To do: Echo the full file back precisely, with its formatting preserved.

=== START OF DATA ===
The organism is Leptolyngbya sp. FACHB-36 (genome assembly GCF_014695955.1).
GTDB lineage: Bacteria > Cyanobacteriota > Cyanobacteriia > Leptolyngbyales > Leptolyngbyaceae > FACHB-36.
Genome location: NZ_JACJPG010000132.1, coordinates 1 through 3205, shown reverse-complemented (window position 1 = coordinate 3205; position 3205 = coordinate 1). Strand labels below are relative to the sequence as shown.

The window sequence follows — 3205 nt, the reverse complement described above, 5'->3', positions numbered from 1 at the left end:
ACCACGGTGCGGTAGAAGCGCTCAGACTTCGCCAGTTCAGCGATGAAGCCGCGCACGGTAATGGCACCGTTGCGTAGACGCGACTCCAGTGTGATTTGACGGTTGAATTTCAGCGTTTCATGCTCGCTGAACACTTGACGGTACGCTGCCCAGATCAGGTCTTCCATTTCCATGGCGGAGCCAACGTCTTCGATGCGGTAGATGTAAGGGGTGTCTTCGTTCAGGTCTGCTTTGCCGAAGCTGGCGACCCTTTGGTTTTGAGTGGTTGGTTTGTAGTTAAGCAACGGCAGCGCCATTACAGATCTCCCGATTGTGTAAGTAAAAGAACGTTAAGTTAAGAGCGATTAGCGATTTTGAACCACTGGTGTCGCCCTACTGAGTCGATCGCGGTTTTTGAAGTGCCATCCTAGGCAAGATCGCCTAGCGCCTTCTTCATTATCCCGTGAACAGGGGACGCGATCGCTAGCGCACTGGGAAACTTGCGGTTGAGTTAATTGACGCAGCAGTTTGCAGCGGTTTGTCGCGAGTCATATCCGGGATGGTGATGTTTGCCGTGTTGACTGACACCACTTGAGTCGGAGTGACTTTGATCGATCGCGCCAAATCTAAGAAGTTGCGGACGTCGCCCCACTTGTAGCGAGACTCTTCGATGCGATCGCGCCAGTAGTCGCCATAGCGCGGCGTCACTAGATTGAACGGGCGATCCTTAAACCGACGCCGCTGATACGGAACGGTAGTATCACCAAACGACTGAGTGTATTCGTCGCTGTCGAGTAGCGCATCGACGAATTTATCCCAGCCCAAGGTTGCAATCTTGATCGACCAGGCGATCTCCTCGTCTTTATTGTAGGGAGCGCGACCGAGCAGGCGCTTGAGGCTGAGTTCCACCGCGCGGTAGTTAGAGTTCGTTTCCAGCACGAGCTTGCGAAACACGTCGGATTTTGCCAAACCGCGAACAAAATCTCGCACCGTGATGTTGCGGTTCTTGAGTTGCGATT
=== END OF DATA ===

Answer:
The organism is Leptolyngbya sp. FACHB-36 (genome assembly GCF_014695955.1).
GTDB lineage: Bacteria > Cyanobacteriota > Cyanobacteriia > Leptolyngbyales > Leptolyngbyaceae > FACHB-36.
Genome location: NZ_JACJPG010000132.1, coordinates 1 through 3205, shown reverse-complemented (window position 1 = coordinate 3205; position 3205 = coordinate 1). Strand labels below are relative to the sequence as shown.

The window sequence follows — 3205 nt, the reverse complement described above, 5'->3', positions numbered from 1 at the left end:
ACCACGGTGCGGTAGAAGCGCTCAGACTTCGCCAGTTCAGCGATGAAGCCGCGCACGGTAATGGCACCGTTGCGTAGACGCGACTCCAGTGTGATTTGACGGTTGAATTTCAGCGTTTCATGCTCGCTGAACACTTGACGGTACGCTGCCCAGATCAGGTCTTCCATTTCCATGGCGGAGCCAACGTCTTCGATGCGGTAGATGTAAGGGGTGTCTTCGTTCAGGTCTGCTTTGCCGAAGCTGGCGACCCTTTGGTTTTGAGTGGTTGGTTTGTAGTTAAGCAACGGCAGCGCCATTACAGATCTCCCGATTGTGTAAGTAAAAGAACGTTAAGTTAAGAGCGATTAGCGATTTTGAACCACTGGTGTCGCCCTACTGAGTCGATCGCGGTTTTTGAAGTGCCATCCTAGGCAAGATCGCCTAGCGCCTTCTTCATTATCCCGTGAACAGGGGACGCGATCGCTAGCGCACTGGGAAACTTGCGGTTGAGTTAATTGACGCAGCAGTTTGCAGCGGTTTGTCGCGAGTCATATCCGGGATGGTGATGTTTGCCGTGTTGACTGACACCACTTGAGTCGGAGTGACTTTGATCGATCGCGCCAAATCTAAGAAGTTGCGGACGTCGCCCCACTTGTAGCGAGACTCTTCGATGCGATCGCGCCAGTAGTCGCCATAGCGCGGCGTCACTAGATTGAACGGGCGATCCTTAAACCGACGCCGCTGATACGGAACGGTAGTATCACCAAACGACTGAGTGTATTCGTCGCTGTCGAGTAGCGCATCGACGAATTTATCCCAGCCCAAGGTTGCAATCTTGATCGACCAGGCGATCTCCTCGTCTTTATTGTAGGGAGCGCGACCGAGCAGGCGCTTGAGGCTGAGTTCCACCGCGCGGTAGTTAGAGTTCGTTTCCAGCACGAGCTTGCGAAACACGTCGGATTTTGCCAAACCGCGAACAAAATCTCGCACCGTGATGTTGCGGTTCTTGAGTTGCGATT